The Ithaca Common Council voted 6-3 last night to reinstate a $0.25 taxi cab fare increase, which had expired Friday, and a $0.50 late-night surcharge per passenger per trip between 8 p.m. and 5 a.m.
In response to rising gas prices, the council first approved a $0.25 increase in fares in 2004 and has voted to continue the increase three times since then.
With the increase, taking a cab within one zone goes from $4.35 to $4.60, when going between 2-4 zones, the price increases from $4.85 to $5.10 and when traveling in 5 or 6 zones the price goes from $5.35 to $5.60
These increases only affect taking a taxi in the city since the taxi industry in Ithaca is regulated by the council which determines pricing rate and structure.
A few Ithaca Dispatch taxi drivers spoke at the beginning of the meeting and the council addressed the issue later in the evening.
About 10 taxi drivers and operators from Ithaca Dispatch were at the meeting.
“Our city business is not profitable. In order to subsidize that – we have other services – courier services, trips to the airport, rides to Syracuse, Boston,” said Ken Kadar grad, part of the management team at Ithaca Dispatch. The company currently employs 55 to 58 drivers and has 19 taxis in use.
“We shouldn’t be here discussing $0.25, we should be talking about raising the rates by $0.50,” Kadar said. In the past few years, gas prices have increased from substantially, from around $2.14 to $2.70. Kadar added that not having the $0.25 increase for the past few days has made a difference to drivers’ paychecks.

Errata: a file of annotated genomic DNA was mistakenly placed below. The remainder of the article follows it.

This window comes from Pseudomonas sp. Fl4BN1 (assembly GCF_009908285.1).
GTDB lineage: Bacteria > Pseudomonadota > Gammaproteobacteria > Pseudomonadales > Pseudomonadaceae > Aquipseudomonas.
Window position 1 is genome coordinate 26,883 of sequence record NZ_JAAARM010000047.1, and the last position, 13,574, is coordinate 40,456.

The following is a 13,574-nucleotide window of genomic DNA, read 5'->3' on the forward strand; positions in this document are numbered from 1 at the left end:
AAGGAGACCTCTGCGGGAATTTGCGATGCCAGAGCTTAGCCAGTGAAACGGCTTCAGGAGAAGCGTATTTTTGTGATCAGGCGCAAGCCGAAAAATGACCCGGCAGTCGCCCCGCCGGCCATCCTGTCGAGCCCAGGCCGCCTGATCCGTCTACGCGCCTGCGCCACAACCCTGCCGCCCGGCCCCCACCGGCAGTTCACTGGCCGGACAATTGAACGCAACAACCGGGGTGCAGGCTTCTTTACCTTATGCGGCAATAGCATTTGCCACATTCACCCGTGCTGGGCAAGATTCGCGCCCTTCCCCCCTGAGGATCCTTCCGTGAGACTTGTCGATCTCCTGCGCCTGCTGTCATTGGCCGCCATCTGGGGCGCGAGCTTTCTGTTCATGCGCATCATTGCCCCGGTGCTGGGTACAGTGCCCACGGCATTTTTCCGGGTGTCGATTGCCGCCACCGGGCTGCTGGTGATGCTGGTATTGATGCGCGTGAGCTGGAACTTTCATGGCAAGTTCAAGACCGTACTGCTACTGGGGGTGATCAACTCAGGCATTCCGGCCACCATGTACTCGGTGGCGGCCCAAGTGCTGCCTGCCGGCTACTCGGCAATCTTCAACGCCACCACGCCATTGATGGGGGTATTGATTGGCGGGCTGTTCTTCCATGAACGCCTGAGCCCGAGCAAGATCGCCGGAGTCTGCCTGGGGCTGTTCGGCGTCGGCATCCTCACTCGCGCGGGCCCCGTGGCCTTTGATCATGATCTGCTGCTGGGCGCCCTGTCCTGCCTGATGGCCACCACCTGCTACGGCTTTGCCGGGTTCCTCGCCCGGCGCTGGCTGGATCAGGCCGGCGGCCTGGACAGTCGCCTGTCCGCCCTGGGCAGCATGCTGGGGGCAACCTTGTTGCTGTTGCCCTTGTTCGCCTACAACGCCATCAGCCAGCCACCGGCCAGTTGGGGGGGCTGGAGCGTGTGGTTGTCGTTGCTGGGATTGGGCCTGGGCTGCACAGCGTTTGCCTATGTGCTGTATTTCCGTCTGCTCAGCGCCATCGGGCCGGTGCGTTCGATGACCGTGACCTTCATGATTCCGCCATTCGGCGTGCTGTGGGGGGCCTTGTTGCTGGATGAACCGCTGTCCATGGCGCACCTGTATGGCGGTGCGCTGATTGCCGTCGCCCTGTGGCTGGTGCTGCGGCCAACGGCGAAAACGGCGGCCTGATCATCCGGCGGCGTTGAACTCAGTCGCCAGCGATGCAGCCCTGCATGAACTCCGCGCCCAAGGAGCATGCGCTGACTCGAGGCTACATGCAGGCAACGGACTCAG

The council members also mentioned the Taxi Operations Review Committee, composed of representatives from the community, Community and Neighborhood Services Committee, Common Council, Ithaca Dispatch, Ithaca Police Dept., Town of Ithaca and City Attorney’s Office that will be going over taxi regulations and operations and reporting back to the council.
The council deliberated over the vote, passing one resolution to enable them to actually vote on the taxi fare increase. Council member Gayraud Townsend ’05 (D-4th Ward) said that this issue especially affects students and people who can’t afford a car.
“There is a mentality that students can afford price increases, and I don’t think that’s a justification for overcharging,” said Townsend. He said that there are living wage issues, car maintenance and inspection, and that maybe there should be a board to handle complaints. Alderperson Maria Coles said that she saw no potential harm in extending the price increase, but that voting against the $0.25 would be harmful, especially with gas prices set to increase.
“[The resolution] unfairly targets students with the late-night surcharge,” said David Gelinas (D-4th Ward). He explained that students out late and going to bars would be most affected by the $0.50 surcharge between 8 p.m. and 5 a.m. He proposed an amendment to remove the late-night surcharge that did not get a majority of the votes. After a long discussion, the council voted 6-3 in favor of the price increases with both Gelinas and Townsend voting against the motion.
Archived article by Vanessa Hoffman
Sun City Editor